Foreigners becoming Chinese Citizens
I'm curious. I just found the this:
How Foreigners can Become Chinese Citizens:
Article 7 of the Nationality Law states that foreigners who will abide by the Chinese Constitution and laws can apply to be naturalized as Chinese citizens if they meet one of the following conditions:
1. They have close relatives who are Chinese nationals.
2. They have settled in China
3. They have other legitimate reasons.
In China, local Public Security Bureaus will accept applications for citizenship. If applicants are abroad, citizenship applications are handled at Chinese embassies and consular offices. After they are submitted, the Ministry of Public Security will examine and approve or dismiss applications. If approved, it will issue a certificate of citizenship.
..and so I'm wondering how many poddies have applied for Chinese citizenship, and how many have been successful, particularly those with no Chinese ancestry.
waiguorenJuly 04, 2011, 03:14 AM
Really? I had a Chinese Lecturer in social studies at Uni last year, and I was under the impression that no foreigner could become a naturalised citizen of the PRC. Is this a recent development?
I don't know mate, I'm only going by what I find on the net, which is why I'd be interested to hear what others have to say. Date wise:
China’s Nationality Law, adopted by the National People’s Congress on September 10, 1980
article 2 is relevant to BST discussion on the minorities which can also be known as "nationalities":
Article 2: The People's Republic of China is a unitary multinational state; persons belonging to any of the nationalities in China shall have Chinese nationality.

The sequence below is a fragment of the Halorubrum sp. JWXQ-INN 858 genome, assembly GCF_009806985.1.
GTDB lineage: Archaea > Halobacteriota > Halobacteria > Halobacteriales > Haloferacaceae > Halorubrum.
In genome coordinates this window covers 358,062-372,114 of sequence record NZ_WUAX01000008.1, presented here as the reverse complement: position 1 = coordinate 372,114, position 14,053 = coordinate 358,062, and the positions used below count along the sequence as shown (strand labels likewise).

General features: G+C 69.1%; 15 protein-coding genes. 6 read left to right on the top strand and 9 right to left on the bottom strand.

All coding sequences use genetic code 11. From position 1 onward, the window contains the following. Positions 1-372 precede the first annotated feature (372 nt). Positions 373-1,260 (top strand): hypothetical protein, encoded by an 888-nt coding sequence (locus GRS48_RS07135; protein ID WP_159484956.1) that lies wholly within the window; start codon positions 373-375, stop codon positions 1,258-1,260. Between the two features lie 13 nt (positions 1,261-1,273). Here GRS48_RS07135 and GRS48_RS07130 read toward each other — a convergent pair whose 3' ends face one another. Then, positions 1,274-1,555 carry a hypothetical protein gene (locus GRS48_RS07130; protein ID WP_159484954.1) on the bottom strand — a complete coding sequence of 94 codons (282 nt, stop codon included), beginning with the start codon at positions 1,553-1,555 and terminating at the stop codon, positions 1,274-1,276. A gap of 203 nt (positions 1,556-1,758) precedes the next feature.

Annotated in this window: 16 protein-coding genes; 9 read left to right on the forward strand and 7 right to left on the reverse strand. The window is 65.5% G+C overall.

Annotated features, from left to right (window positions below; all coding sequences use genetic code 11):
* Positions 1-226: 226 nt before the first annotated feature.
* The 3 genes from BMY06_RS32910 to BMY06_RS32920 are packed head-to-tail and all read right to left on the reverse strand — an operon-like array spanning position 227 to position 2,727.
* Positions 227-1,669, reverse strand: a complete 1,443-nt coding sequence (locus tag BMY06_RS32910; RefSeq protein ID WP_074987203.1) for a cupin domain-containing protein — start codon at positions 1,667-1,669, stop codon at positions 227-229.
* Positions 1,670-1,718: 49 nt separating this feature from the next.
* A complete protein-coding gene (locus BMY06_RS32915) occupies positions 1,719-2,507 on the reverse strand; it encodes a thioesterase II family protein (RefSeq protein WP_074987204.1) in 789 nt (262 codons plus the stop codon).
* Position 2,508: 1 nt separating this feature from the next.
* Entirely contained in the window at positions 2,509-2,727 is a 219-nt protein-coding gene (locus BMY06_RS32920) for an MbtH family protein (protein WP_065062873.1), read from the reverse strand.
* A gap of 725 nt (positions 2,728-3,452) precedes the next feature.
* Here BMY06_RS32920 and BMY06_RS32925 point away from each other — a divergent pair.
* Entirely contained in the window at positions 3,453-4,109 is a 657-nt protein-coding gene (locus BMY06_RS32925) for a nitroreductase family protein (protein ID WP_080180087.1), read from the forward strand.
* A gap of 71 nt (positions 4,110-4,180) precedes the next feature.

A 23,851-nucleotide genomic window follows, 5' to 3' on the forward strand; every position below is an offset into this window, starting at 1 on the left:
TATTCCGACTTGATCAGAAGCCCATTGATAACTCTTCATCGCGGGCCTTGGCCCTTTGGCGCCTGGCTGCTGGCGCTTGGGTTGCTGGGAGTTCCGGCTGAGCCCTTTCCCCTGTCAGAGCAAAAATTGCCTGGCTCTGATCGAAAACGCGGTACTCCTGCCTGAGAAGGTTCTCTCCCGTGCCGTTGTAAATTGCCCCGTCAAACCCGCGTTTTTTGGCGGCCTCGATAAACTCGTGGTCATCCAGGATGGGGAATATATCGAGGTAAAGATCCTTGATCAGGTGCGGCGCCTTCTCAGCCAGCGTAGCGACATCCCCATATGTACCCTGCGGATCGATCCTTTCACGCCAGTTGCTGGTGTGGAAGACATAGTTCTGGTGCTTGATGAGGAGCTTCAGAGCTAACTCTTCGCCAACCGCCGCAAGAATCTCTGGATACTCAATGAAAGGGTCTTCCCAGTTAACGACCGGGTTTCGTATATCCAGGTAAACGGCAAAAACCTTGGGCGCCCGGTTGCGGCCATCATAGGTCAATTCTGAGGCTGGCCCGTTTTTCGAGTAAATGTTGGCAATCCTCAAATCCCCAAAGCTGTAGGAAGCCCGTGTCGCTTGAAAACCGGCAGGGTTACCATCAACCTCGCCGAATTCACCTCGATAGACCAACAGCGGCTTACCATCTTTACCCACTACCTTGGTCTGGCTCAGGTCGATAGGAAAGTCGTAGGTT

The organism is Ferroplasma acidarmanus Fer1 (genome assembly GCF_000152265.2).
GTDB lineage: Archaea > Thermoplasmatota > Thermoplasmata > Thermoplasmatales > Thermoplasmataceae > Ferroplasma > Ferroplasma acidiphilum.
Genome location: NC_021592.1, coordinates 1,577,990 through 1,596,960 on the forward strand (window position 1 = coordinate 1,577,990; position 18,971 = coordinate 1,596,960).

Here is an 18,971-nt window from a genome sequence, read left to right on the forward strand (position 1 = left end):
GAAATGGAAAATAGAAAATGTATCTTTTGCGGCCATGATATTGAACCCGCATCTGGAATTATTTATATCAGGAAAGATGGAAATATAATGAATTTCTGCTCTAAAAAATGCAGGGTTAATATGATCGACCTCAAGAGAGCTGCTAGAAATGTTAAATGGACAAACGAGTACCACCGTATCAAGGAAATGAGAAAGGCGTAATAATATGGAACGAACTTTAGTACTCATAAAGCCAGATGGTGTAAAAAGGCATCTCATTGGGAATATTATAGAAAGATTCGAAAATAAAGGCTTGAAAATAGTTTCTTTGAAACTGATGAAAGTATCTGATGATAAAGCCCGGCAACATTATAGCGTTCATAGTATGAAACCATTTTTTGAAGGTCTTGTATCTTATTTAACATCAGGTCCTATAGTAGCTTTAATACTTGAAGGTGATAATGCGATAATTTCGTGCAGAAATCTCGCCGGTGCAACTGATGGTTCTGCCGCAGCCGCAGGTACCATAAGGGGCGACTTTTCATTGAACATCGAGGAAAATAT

Is that Panama and US?
Good luck with the Chinese one and let us know how you go. Australia has changed it's stance on dual citizenship over the years. Things may change, and also I'm not certain about the dual thing with China...I'm only going on those above articles. I wonder what would be the advantages and disadvantages? For mine, the thing to most look out for [as well as tax implications] would be compulsory conscription. I've heard in Taiwan that all citizens [or is that just males?] have to spend some time in the Army, and is there not something similar in China too? What's the deal there?
I think the compulsory military service is for males of a certain age in Taiwan. I'm 27 now, so I think I would be exempt by the time I become a citizen, if I ever do. I'm fine with being a permanent resident of the PRC, and keeping my American and Panamanian passports. I don't want to have to apply for a visa when I go back to the States or Panama!
反正, I like Mainland China too much to ever live in Taiwan for long term, but who knows? I never thought I would live in L.A., and here I am.
'is there not something similar in China too? What's the deal there?'
I hope someone comes along with a definitive answer for you. I suspect that the answer is that there is no conscription as we know it. When students start tertiary studies (at least in this province) they do a compulsory two weeks of military training in the first two weeks of first semester. Just enough time to learn how to line up straight? :)
Foreign teachers who have first year classes like this because they get a two week paid holiday before they start work!
The students also do a week here and there at high school - a bit like cadets I guess, but far less serious and it involves everyone. I believe that it focuses on bonding exercises, although my wife's students told her that they got to fire real guns! (Maybe they were joking.)
sorry, my lack of mentioning China meant that there was no compulsory military service in the PRC, as far as I know.
"I think the compulsory military service is for males of a certain age in Taiwan[, not China]."
I probably should have made that more clear from the get go.
bodaweiJuly 05, 2011, 02:39 PM
I'm wondering about the benefits of naturalization - it won't get you through Customs much faster (because no one gets checked anyway.) Actually I travelled with some Chinese people OUT of China recently; they did not have to fill out a departure card and I did.